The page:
Growth Frameworks

The UPSYD of ABM: Four Critical Focus Areas

Account-based marketing (ABM) programs can be critical for growth in B2B organizations. By tailoring marketing toward a prioritized list of accounts or segments, marketing teams can create more relevant experiences, develop better relationships and convert more business from prospects and existing customers.

Sometimes, however, issues can arise in ABM execution: the list of account targets may be too broad to generate impact; campaigns can fall flat if the content doesn’t match the needs of target accounts; teams can be spread thin across so many initiatives; and the sheer volume of data can overwhelm marketers.

To address these challenges, we recommend that teams consider focusing their efforts by applying the UPSYD framework to ABM execution. Though the benefits of this approach can span many different types of marketing initiatives, we’ve observed its positive impact on ABM in four critical focus areas: segmentation, content, bandwidth allocation and measurement.

Take a Walk on the UPSYD

The UPSYD framework refers to the five stages of customer awareness: Unaware, Problem aware, Solution aware, You aware, Deeply aware. The UPSYD framework encourages marketing teams to start in the deeply aware category, targeting customer accounts who are already quite familiar with your product or service, and “work outwards” from there.

The framework is even more powerful when you layer in expected lifetime value (LTV) and visualize:

*Adapted from Breakthrough Advertising by Eugene Schwartz

In our experience, applying the UPSYD to ABM execution helps B2B marketing teams focus on what matters most to help drive growth. Marketing, sales and customer success teams get to know their most loyal customer accounts better; they develop deeper relationships with prospect accounts who are more advanced in their buying journey; they choose quality of content and experience over quantity of touchpoints and interactions; and most importantly, they generate tangible impact from marketing that can help improve overall performance.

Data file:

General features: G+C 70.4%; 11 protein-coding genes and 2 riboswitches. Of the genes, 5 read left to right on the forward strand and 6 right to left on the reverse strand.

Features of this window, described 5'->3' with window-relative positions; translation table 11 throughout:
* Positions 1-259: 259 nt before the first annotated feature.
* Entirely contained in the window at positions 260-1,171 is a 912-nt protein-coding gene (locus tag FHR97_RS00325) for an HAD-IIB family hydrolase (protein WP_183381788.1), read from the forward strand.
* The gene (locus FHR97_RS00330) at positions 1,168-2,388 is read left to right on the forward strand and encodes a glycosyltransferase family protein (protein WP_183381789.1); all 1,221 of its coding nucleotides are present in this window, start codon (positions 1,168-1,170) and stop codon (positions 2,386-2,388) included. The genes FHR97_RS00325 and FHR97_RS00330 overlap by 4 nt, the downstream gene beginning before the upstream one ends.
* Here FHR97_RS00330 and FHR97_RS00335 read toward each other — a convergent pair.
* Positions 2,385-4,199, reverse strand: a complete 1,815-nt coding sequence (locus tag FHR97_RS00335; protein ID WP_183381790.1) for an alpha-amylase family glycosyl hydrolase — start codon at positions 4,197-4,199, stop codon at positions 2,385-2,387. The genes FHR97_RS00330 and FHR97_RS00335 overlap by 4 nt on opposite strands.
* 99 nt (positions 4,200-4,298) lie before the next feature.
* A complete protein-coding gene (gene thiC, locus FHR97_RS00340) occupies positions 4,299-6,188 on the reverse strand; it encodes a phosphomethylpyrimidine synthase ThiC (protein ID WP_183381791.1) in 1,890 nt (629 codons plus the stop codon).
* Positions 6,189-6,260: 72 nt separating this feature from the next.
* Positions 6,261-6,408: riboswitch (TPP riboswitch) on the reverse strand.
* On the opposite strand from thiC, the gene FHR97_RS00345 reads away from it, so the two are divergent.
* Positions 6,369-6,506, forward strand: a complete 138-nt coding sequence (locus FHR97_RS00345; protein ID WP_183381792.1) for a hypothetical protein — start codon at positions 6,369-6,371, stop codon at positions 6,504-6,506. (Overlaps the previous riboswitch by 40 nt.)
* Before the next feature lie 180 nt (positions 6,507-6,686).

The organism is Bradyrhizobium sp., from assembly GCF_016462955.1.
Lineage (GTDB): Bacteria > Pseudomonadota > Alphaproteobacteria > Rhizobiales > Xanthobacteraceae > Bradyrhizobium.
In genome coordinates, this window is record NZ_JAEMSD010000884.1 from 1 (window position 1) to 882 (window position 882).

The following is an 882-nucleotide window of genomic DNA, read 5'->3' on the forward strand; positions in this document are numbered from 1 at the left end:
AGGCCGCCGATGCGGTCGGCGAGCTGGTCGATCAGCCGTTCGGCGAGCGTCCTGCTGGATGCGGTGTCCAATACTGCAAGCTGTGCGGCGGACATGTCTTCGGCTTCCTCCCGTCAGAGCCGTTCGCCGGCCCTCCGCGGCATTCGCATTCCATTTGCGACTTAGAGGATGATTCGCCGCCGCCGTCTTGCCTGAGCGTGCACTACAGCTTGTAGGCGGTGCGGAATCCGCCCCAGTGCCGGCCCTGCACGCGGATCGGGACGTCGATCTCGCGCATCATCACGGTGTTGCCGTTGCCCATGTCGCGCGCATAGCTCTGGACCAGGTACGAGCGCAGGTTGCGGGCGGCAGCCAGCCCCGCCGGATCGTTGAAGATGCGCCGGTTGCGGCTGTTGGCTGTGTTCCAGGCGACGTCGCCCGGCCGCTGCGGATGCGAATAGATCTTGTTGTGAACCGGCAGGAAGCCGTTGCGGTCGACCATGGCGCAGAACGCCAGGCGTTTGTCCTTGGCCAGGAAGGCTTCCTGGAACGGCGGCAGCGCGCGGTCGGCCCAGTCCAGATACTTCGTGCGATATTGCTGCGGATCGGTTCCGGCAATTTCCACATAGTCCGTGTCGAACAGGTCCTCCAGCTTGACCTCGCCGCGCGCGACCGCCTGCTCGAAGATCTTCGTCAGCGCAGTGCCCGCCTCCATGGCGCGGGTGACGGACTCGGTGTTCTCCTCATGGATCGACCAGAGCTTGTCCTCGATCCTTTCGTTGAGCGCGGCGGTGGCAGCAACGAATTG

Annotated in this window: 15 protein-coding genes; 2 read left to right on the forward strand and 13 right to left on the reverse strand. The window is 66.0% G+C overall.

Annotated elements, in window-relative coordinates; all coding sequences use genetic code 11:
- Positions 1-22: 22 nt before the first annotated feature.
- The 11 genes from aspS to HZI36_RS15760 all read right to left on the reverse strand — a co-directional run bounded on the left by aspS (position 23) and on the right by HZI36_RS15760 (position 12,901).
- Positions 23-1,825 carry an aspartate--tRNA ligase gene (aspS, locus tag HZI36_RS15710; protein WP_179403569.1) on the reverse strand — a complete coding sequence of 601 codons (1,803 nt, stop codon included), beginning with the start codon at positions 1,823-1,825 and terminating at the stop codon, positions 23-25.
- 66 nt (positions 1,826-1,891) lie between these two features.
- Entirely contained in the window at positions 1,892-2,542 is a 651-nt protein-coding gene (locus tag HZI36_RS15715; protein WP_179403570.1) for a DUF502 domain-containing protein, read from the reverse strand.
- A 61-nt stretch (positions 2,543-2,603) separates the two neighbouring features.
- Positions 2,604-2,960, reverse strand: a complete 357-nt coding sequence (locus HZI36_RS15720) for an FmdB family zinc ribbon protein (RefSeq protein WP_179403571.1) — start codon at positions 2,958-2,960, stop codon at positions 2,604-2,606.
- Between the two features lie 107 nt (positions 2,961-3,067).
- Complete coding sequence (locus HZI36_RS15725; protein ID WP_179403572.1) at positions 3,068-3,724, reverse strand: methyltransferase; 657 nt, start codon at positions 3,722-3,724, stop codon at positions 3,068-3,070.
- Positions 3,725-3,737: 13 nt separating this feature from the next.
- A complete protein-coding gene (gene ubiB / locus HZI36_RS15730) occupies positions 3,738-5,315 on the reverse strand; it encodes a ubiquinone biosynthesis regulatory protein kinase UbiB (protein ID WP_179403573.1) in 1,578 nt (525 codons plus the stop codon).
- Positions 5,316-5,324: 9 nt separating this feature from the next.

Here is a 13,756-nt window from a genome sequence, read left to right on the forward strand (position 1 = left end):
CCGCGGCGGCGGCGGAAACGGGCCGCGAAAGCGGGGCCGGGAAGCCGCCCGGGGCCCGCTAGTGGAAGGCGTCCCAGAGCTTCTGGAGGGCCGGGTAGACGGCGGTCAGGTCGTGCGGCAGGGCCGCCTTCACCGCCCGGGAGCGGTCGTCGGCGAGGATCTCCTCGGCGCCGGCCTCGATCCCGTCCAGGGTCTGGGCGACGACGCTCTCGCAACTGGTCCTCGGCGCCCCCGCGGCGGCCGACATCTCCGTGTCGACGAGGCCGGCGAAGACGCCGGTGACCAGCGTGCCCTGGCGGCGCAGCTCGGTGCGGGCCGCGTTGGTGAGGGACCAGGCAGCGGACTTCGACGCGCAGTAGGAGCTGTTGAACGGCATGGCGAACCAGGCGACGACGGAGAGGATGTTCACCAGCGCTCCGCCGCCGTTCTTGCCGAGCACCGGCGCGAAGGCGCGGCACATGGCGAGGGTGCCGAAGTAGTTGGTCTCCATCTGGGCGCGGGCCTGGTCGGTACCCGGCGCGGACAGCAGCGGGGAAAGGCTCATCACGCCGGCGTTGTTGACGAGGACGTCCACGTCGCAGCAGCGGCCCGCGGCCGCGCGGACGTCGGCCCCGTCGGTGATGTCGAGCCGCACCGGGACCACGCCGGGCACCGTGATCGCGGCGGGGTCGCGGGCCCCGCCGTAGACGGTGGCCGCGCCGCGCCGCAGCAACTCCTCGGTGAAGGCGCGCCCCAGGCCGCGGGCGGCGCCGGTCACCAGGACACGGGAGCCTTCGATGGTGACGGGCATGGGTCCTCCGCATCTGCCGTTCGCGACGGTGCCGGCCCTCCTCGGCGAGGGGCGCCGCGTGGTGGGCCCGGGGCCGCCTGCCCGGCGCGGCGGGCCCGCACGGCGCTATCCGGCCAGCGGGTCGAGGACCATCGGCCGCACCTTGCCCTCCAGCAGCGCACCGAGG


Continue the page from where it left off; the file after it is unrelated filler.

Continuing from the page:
Applying the UPSYD to ABM

While the UPSYD has several benefits for ABM programs, we’ve seen its positive impact shine in four critical focus areas: segmentation, content, bandwidth allocation and measurement.

Focus Area 1: Segmentation

Common ABM approaches: Many teams take either a named account or a criteria-based approach to account segmentations, the latter of which might consider customer needs and pain points, revenue amount, ACV or ASP, geography, employee count and other company-specific requirements. Account segmentation can be further refined with persona maps highlighting the needs of each member of a buying committee.

How the UPSYD helps: Applying the UPSYD framework highlights a frequently overlooked group of accounts: those prospects with whom you or your sales team has already engaged. By adopting a philosophy of “It’s never ‘no,’ just ‘not yet’” with prospects, teams can engage accounts who are further along in their buying journey and often have a higher conversion rate with the benefit of follow-up touchpoints, special offers, access to exclusive events, unique tools, offers for industry connections, referrals and much more. The UPSYD also emphasizes the importance of existing customer accounts in your ABM strategy.

Focus Area 2: Content

Common ABM approaches: We often see teams develop content tailored to named accounts, account segments and personas. Creative marketers develop messaging to address persona pain points and responsibilities, and as the number of stakeholders on a buying committee grows, this detailed work can get heavy, fast.